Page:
Saturday, July 18, 2020

Starting July 30, census takers will be visiting Franklin

The U.S. Census Bureau announced that it will begin following up with households in select areas that have not yet responded to the 2020 Census.

Starting July 30, census takers will begin interviewing households in areas managed by the following 35 area census offices across 14 states and Puerto Rico:
  • Aurora, Colorado North and Denver, Colorado
  • Danbury, Connecticut
  • Honolulu, Hawaii
  • Chicago Central, Chicago Far Southwest, Chicago South, Cook County Northwest, Cook County South, Dekalb, Oswego, Peoria and Skokie, Illinois
  • Indianapolis and Lake County, Indiana
  • Quincy, Waltham and Worcester, Massachusetts

Per the 2020 Census map, Franklin is covered by the Quincy office
2020 Census map, Franklin is covered by the Quincy office
2020 Census map, Franklin is covered by the Quincy office

Franklin's response rate hasn't changed much since last reported here. We are at 77.2 percent (only .2 percent more in the last two weeks).

Franklin's response rate for 2020 Census
Franklin's response rate for 2020 Census

Households can still respond now by completing and mailing back the paper questionnaire they received, by responding online at, or by phone at 844-330-2020. Households can also respond online or by phone in one of 13 languages and find assistance in many more. Those that respond will not need to be visited to obtain their census response.

What Households Can Expect

The Census Bureau will provide face masks to census takers and requires that census takers wear a mask while conducting their work. They will follow CDC and local public health guidelines when they visit. Census takers must complete a virtual COVID-19 training on social distancing protocols and other health and safety guidance before beginning their work in neighborhoods.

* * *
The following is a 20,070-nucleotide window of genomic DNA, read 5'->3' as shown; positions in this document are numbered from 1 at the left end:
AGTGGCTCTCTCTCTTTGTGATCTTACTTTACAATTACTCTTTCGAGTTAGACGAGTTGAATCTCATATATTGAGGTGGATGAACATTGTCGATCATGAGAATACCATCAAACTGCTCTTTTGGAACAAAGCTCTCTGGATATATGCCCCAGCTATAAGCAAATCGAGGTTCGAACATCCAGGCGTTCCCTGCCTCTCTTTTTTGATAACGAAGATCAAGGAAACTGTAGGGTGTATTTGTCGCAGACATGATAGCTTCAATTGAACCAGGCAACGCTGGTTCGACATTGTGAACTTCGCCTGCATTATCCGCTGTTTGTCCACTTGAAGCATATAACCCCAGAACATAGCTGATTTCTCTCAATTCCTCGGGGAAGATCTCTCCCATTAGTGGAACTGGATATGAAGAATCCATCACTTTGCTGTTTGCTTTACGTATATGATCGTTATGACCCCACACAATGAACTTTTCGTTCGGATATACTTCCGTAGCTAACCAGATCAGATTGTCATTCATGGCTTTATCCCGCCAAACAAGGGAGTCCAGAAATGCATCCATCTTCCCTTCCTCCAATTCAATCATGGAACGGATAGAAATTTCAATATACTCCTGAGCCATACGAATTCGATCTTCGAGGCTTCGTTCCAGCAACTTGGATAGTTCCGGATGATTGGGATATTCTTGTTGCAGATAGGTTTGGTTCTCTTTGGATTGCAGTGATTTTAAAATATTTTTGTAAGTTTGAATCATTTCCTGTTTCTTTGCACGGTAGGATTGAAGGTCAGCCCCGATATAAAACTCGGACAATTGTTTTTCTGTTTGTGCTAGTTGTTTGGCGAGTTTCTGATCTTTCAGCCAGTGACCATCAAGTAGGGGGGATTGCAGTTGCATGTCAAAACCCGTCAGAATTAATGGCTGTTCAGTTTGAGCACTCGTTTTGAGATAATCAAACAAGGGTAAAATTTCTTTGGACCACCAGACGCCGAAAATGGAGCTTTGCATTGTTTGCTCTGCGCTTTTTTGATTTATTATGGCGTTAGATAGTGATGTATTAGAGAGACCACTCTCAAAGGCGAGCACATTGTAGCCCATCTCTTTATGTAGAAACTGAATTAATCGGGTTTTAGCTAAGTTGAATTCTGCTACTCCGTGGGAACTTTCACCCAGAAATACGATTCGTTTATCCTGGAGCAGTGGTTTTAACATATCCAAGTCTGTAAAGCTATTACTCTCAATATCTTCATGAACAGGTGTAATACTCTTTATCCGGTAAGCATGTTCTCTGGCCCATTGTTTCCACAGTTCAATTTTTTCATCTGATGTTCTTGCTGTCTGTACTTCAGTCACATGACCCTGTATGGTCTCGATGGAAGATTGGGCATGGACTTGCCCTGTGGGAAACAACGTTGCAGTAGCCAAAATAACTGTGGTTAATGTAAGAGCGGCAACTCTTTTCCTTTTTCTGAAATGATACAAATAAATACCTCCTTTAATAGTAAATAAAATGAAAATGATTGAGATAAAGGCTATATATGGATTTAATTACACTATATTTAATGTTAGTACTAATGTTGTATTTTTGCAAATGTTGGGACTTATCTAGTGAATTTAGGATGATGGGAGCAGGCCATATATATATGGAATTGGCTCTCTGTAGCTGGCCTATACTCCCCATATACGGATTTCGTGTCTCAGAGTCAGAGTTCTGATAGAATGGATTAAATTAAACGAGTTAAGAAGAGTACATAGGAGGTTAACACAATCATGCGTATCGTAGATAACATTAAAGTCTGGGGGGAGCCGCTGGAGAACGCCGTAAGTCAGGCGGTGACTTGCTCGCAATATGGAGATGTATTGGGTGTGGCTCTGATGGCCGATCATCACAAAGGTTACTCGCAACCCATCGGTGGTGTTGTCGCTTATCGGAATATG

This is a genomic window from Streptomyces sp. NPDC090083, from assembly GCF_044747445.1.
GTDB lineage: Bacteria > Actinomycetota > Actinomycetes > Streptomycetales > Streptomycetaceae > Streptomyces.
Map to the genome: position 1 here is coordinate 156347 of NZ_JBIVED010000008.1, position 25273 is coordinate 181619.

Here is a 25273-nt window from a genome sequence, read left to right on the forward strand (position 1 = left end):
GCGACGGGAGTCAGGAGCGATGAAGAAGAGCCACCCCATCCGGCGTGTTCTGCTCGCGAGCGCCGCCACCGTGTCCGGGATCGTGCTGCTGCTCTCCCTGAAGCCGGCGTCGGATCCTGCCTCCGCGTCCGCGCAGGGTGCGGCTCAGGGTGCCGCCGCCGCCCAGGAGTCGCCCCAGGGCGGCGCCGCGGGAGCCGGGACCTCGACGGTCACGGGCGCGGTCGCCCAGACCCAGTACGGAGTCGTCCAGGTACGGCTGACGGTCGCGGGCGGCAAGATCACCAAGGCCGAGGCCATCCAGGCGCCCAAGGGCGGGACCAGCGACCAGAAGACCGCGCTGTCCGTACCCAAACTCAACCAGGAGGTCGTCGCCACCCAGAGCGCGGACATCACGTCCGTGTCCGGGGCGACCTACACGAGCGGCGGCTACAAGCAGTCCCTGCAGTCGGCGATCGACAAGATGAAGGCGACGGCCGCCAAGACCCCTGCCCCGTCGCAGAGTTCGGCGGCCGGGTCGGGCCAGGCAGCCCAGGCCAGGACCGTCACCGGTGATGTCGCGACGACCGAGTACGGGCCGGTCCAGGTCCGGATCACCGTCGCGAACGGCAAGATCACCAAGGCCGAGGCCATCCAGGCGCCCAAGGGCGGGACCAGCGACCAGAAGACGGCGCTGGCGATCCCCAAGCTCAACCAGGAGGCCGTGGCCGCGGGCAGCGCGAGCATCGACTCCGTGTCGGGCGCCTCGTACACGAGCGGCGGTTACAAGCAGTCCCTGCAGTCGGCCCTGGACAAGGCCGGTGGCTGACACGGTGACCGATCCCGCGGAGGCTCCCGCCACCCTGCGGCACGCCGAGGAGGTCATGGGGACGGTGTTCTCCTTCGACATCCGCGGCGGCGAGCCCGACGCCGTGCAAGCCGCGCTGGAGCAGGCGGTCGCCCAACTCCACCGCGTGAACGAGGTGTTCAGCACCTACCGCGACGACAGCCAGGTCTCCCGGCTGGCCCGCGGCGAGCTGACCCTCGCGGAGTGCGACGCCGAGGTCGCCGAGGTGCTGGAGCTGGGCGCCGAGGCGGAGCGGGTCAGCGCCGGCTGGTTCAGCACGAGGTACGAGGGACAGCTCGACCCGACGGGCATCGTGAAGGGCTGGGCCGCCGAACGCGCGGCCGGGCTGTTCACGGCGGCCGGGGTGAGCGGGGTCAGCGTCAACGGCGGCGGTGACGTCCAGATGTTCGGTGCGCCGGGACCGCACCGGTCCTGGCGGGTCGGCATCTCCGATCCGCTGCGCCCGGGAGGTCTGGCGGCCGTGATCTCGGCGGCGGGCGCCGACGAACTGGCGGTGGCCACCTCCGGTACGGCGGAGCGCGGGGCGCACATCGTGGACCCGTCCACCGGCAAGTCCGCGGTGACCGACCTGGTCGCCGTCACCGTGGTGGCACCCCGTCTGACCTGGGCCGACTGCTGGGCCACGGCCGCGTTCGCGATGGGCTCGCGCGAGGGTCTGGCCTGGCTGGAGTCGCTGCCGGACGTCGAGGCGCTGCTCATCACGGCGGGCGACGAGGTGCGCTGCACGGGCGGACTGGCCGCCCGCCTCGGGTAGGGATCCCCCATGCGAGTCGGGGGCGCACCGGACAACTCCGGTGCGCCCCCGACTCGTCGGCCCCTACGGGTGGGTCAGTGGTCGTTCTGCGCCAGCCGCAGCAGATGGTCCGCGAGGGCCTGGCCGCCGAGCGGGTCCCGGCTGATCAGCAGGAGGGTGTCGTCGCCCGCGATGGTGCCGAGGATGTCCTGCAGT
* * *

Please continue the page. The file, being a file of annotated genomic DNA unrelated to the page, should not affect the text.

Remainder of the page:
Census takers are hired from local communities. All census takers speak English, and many are bilingual. If a census taker does not speak the householder’s language, the household may request a return visit from a census taker who does. Census takers will also have materials on hand to help identify the household’s language.

If no one is home when the census taker visits, the census taker will leave a notice of their visit with information about how to respond online, by phone or by mail. People are encouraged to cooperate with census takers and ensure that everyone who was living in their household as of April 1, 2020, is counted.

How to Identify Census Takers

Census takers can be easily identified ( a valid government ID badge with their photograph, a U.S. Department of Commerce watermark, and an expiration date on the badge. To confirm a census taker’s identity, the public may contact their regional census center ( speak with a Census Bureau representative.

How are these Offices Selected for the Early Start to Deploying Census Takers?

Career Census Bureau operational leadership makes the decision on when and where area census offices will begin following up with households that have not yet responded to the 2020 Census. As part of the selection criteria, we ensured these offices offered a variety of situations to help roll out the systems. We also followed a thorough review of the operating status of a state, locality or tribal area; the key data that support that operating status as identified by federal, state and local guidance; and the ability of Census Bureau staff to safely resume operations, including the procurement of personal protective equipment.

About the 2020 Census

The U.S. Constitution mandates a census of the population every 10 years. The goal of the 2020 Census is to count everyone who lives in the United States on April 1, 2020 (Census Day). Census statistics are used to determine the number of seats each state holds in the U.S. House of Representatives and informs how billions of dollars in federal funds will be allocated by state, local and federal lawmakers annually for the next 10 years.

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